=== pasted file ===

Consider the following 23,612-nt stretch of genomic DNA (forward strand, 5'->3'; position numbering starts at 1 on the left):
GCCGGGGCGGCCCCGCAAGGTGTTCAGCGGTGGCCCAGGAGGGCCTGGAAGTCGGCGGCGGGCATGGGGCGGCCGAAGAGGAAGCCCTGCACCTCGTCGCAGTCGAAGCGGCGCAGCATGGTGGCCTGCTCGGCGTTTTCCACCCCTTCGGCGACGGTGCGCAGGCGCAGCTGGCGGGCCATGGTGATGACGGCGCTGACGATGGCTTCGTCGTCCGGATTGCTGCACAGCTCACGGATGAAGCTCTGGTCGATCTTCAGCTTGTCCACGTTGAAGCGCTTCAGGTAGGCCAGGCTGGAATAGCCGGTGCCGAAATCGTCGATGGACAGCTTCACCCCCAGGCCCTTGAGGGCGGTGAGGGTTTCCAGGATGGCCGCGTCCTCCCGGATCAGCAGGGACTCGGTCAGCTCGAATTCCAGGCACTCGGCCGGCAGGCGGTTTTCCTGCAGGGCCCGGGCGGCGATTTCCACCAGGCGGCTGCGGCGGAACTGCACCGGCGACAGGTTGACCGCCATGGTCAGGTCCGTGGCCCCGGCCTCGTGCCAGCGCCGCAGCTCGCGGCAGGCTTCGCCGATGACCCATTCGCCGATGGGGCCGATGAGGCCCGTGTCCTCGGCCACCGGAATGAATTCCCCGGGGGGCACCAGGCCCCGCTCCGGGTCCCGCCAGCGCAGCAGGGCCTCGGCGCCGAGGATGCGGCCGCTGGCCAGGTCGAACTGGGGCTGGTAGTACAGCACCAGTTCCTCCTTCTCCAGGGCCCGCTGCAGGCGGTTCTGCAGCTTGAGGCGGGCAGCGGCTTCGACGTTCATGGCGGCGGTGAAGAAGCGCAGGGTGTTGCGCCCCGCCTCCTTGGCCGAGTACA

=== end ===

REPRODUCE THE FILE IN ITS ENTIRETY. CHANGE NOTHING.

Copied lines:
Consider the following 23,612-nt stretch of genomic DNA (forward strand, 5'->3'; position numbering starts at 1 on the left):
GCCGGGGCGGCCCCGCAAGGTGTTCAGCGGTGGCCCAGGAGGGCCTGGAAGTCGGCGGCGGGCATGGGGCGGCCGAAGAGGAAGCCCTGCACCTCGTCGCAGTCGAAGCGGCGCAGCATGGTGGCCTGCTCGGCGTTTTCCACCCCTTCGGCGACGGTGCGCAGGCGCAGCTGGCGGGCCATGGTGATGACGGCGCTGACGATGGCTTCGTCGTCCGGATTGCTGCACAGCTCACGGATGAAGCTCTGGTCGATCTTCAGCTTGTCCACGTTGAAGCGCTTCAGGTAGGCCAGGCTGGAATAGCCGGTGCCGAAATCGTCGATGGACAGCTTCACCCCCAGGCCCTTGAGGGCGGTGAGGGTTTCCAGGATGGCCGCGTCCTCCCGGATCAGCAGGGACTCGGTCAGCTCGAATTCCAGGCACTCGGCCGGCAGGCGGTTTTCCTGCAGGGCCCGGGCGGCGATTTCCACCAGGCGGCTGCGGCGGAACTGCACCGGCGACAGGTTGACCGCCATGGTCAGGTCCGTGGCCCCGGCCTCGTGCCAGCGCCGCAGCTCGCGGCAGGCTTCGCCGATGACCCATTCGCCGATGGGGCCGATGAGGCCCGTGTCCTCGGCCACCGGAATGAATTCCCCGGGGGGCACCAGGCCCCGCTCCGGGTCCCGCCAGCGCAGCAGGGCCTCGGCGCCGAGGATGCGGCCGCTGGCCAGGTCGAACTGGGGCTGGTAGTACAGCACCAGTTCCTCCTTCTCCAGGGCCCGCTGCAGGCGGTTCTGCAGCTTGAGGCGGGCAGCGGCTTCGACGTTCATGGCGGCGGTGAAGAAGCGCAGGGTGTTGCGCCCCGCCTCCTTGGCCGAGTACA